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If anyone is heading to Boise this spring, here is a wave for you to check out. I is downstream from Lucky Peak Dam but with our insane snowpack, they are dumping water this spring like crazy. The wave is about 1/2 a mile from downtown. Here is the article from the Idaho Statesman:

The wave is back. When high flows hit the Boise River this month, the legendary 36th Street Wave mushroomed out of nowhere and lured surfing kayakers from as far away as Washington State and northern Idaho.

"It's pretty fun," said Tim Tuttle, a Boise kayaker, who plays on the wave, which is formed by an irrigation diversion.

The wave is on the river between the Main Street Bridge and Veterans Park.

The wave is causing such a stir that Idaho River Sports, a local kayak shop, is offering free demo days from 10 a.m. to 5 p.m. today and 10 a.m. to 4 p.m. Sunday.

The shop will let expert kayakers try 2006 playboat whitewater kayaks for free, said shop owner Stan Kolby.

Expert is the key word because of the high and fast flows and icy water. The huge, strong wave has the capability of flipping and bouncing a paddler underwater.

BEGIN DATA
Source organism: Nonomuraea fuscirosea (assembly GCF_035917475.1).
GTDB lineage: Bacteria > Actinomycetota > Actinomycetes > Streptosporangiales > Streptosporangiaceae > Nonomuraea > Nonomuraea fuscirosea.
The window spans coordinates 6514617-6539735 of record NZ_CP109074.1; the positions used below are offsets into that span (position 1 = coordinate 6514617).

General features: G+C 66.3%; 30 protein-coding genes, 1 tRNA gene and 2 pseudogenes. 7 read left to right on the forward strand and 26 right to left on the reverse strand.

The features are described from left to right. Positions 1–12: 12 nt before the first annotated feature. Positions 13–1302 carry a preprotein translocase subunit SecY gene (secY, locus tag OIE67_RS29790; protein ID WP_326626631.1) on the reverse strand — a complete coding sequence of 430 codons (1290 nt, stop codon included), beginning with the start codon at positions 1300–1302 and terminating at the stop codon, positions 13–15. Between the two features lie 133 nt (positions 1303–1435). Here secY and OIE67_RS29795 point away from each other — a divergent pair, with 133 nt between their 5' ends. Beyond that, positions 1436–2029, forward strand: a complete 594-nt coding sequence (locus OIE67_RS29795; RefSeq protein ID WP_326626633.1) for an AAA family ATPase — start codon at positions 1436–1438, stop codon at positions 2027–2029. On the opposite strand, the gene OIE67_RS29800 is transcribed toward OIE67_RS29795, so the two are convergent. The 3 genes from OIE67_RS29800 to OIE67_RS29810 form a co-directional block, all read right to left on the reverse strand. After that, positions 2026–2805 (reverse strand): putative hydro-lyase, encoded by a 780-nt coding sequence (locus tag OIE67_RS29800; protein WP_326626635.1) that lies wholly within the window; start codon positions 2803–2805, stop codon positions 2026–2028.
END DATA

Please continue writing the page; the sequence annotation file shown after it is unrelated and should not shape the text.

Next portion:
The flow in the Boise River hasn't been high enough for good surfing conditions on the 36th Street Wave since 1999 because of the drought.

But more snow this winter and the need to flush Boise River reservoirs has caused the high flows in the river through town.

The U.S. Bureau of Reclamation expects the high flows to continue through the end of the month. The snowpack will be evaluated again, which will determine flows later this winter and spring.

As water pours over the diversion, it spews up into a large river-wide wave. As flows increase the wave becomes silky green, which is ideal for surfing. Most of the wave at the river's current flow, of 4,000 cubic feet per second, is white and a crashing washing machine.

The wave gets greener and better for surfing between 7,000 and 8,000 cfs and can handle up to six kayakers at a time, Kolby said.

In 1998, the river ran at 8,300 cfs and in 1999 at 6,500 cfs.

"In 1998 it was absolutely beautiful. You could put six kayakers on the wave," Kolby said. "It was big and green and totally awesome."
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